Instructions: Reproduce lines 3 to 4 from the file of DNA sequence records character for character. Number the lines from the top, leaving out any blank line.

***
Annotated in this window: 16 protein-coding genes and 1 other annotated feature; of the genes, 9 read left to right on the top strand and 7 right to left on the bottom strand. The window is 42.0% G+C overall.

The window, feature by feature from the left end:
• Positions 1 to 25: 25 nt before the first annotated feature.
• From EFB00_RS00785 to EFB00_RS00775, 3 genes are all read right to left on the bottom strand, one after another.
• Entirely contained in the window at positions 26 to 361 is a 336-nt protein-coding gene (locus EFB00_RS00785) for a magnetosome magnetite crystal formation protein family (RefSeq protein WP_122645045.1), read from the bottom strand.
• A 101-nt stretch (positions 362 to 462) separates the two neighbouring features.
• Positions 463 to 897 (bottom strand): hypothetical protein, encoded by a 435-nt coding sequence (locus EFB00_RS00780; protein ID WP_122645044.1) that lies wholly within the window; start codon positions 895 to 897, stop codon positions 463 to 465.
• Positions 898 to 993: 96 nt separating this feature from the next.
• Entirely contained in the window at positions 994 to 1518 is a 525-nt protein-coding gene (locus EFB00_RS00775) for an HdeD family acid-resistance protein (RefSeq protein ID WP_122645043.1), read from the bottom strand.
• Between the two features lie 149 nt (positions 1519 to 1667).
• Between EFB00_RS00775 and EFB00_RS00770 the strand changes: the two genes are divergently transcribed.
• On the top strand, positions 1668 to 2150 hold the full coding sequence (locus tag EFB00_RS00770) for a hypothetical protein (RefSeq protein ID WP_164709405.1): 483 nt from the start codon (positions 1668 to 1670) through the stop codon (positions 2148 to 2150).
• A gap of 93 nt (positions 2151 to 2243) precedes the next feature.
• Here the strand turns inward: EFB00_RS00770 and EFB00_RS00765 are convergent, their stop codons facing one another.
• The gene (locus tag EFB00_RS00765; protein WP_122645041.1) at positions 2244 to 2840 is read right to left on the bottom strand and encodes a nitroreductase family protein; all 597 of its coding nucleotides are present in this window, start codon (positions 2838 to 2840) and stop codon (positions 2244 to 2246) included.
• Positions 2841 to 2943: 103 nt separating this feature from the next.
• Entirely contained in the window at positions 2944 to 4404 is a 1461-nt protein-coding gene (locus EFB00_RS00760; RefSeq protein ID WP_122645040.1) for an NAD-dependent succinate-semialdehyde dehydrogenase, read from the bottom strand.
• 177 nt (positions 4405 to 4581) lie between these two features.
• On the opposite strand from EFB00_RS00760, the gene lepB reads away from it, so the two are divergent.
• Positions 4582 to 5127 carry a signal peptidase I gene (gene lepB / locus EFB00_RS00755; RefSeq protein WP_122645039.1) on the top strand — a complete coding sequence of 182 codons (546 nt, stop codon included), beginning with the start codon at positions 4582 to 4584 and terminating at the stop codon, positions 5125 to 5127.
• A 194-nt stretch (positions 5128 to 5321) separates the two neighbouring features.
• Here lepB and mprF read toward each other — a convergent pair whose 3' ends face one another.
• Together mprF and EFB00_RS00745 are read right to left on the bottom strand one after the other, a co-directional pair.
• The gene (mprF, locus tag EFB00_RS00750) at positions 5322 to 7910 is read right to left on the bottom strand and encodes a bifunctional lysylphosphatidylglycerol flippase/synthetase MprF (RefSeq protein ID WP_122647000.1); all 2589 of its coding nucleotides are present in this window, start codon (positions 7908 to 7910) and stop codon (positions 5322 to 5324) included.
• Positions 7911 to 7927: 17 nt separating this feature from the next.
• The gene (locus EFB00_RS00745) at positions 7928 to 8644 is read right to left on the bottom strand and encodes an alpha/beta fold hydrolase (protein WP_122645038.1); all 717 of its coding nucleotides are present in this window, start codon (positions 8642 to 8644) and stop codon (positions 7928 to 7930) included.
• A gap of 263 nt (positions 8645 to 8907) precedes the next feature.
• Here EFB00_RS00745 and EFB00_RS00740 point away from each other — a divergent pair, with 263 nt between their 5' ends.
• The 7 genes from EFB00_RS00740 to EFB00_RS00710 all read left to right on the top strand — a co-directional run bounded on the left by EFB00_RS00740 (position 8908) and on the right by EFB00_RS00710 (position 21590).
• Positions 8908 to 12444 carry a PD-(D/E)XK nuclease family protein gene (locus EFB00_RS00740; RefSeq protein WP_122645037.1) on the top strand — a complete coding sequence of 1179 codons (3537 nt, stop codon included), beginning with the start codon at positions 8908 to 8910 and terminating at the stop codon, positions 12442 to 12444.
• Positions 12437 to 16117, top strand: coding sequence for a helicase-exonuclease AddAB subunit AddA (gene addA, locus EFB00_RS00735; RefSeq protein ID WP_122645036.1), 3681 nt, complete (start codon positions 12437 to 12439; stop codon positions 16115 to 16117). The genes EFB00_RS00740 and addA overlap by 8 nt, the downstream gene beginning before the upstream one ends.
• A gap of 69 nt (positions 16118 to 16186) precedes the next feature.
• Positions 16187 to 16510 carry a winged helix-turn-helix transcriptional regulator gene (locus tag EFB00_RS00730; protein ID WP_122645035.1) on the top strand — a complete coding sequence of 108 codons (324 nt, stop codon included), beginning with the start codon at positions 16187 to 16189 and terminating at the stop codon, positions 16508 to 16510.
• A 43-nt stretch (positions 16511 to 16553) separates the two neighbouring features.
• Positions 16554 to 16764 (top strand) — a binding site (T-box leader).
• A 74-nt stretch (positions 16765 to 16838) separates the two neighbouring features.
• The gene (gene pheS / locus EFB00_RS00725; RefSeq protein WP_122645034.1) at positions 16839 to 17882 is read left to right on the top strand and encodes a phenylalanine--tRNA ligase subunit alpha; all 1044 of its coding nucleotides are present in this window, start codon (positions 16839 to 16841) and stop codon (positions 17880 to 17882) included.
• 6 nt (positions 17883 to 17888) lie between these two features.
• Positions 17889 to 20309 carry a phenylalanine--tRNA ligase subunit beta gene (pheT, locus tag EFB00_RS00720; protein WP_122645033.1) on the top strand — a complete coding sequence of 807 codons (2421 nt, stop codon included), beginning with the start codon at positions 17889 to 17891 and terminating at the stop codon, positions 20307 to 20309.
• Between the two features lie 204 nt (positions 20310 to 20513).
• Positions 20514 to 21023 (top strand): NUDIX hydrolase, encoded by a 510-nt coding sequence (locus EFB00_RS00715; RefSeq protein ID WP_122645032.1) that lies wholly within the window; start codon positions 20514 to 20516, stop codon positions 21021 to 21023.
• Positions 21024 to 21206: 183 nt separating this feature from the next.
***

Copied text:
• Positions 1 to 25: 25 nt before the first annotated feature.
• From EFB00_RS00785 to EFB00_RS00775, 3 genes are all read right to left on the bottom strand, one after another.